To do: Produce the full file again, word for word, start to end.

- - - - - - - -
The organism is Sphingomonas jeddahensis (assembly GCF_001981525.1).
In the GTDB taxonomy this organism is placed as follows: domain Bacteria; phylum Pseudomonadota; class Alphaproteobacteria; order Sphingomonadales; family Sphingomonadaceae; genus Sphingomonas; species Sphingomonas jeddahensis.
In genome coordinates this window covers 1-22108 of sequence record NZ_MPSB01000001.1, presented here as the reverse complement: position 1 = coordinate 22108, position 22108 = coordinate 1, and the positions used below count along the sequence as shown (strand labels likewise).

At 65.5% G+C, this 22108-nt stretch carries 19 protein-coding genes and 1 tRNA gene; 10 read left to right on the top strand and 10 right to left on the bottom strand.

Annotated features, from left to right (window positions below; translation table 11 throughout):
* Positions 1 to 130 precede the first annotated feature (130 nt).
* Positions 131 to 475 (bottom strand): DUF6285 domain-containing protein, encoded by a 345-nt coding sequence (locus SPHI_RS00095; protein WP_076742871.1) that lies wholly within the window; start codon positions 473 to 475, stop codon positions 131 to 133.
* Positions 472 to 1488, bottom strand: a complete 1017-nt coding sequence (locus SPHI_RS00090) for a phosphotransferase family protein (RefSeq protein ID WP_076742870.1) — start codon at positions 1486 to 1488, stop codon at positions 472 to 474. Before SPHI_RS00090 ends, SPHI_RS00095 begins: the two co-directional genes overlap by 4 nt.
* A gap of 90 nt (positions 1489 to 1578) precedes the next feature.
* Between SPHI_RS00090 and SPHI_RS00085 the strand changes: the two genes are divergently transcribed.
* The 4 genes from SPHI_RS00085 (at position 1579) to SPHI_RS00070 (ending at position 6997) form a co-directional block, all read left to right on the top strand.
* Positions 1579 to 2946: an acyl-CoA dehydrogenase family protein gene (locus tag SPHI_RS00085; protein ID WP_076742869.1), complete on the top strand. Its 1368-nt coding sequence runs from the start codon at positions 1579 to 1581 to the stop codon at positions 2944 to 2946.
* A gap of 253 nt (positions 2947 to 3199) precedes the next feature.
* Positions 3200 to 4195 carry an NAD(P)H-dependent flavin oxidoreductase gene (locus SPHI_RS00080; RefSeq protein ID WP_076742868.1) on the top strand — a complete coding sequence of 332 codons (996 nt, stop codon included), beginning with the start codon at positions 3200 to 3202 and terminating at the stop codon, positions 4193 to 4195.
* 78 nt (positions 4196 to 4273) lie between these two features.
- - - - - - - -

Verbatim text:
The organism is Sphingomonas jeddahensis (assembly GCF_001981525.1).
In the GTDB taxonomy this organism is placed as follows: domain Bacteria; phylum Pseudomonadota; class Alphaproteobacteria; order Sphingomonadales; family Sphingomonadaceae; genus Sphingomonas; species Sphingomonas jeddahensis.
In genome coordinates this window covers 1-22108 of sequence record NZ_MPSB01000001.1, presented here as the reverse complement: position 1 = coordinate 22108, position 22108 = coordinate 1, and the positions used below count along the sequence as shown (strand labels likewise).

At 65.5% G+C, this 22108-nt stretch carries 19 protein-coding genes and 1 tRNA gene; 10 read left to right on the top strand and 10 right to left on the bottom strand.

Annotated features, from left to right (window positions below; translation table 11 throughout):
* Positions 1 to 130 precede the first annotated feature (130 nt).
* Positions 131 to 475 (bottom strand): DUF6285 domain-containing protein, encoded by a 345-nt coding sequence (locus SPHI_RS00095; protein WP_076742871.1) that lies wholly within the window; start codon positions 473 to 475, stop codon positions 131 to 133.
* Positions 472 to 1488, bottom strand: a complete 1017-nt coding sequence (locus SPHI_RS00090) for a phosphotransferase family protein (RefSeq protein ID WP_076742870.1) — start codon at positions 1486 to 1488, stop codon at positions 472 to 474. Before SPHI_RS00090 ends, SPHI_RS00095 begins: the two co-directional genes overlap by 4 nt.
* A gap of 90 nt (positions 1489 to 1578) precedes the next feature.
* Between SPHI_RS00090 and SPHI_RS00085 the strand changes: the two genes are divergently transcribed.
* The 4 genes from SPHI_RS00085 (at position 1579) to SPHI_RS00070 (ending at position 6997) form a co-directional block, all read left to right on the top strand.
* Positions 1579 to 2946: an acyl-CoA dehydrogenase family protein gene (locus tag SPHI_RS00085; protein ID WP_076742869.1), complete on the top strand. Its 1368-nt coding sequence runs from the start codon at positions 1579 to 1581 to the stop codon at positions 2944 to 2946.
* A gap of 253 nt (positions 2947 to 3199) precedes the next feature.
* Positions 3200 to 4195 carry an NAD(P)H-dependent flavin oxidoreductase gene (locus SPHI_RS00080; RefSeq protein ID WP_076742868.1) on the top strand — a complete coding sequence of 332 codons (996 nt, stop codon included), beginning with the start codon at positions 3200 to 3202 and terminating at the stop codon, positions 4193 to 4195.
* 78 nt (positions 4196 to 4273) lie between these two features.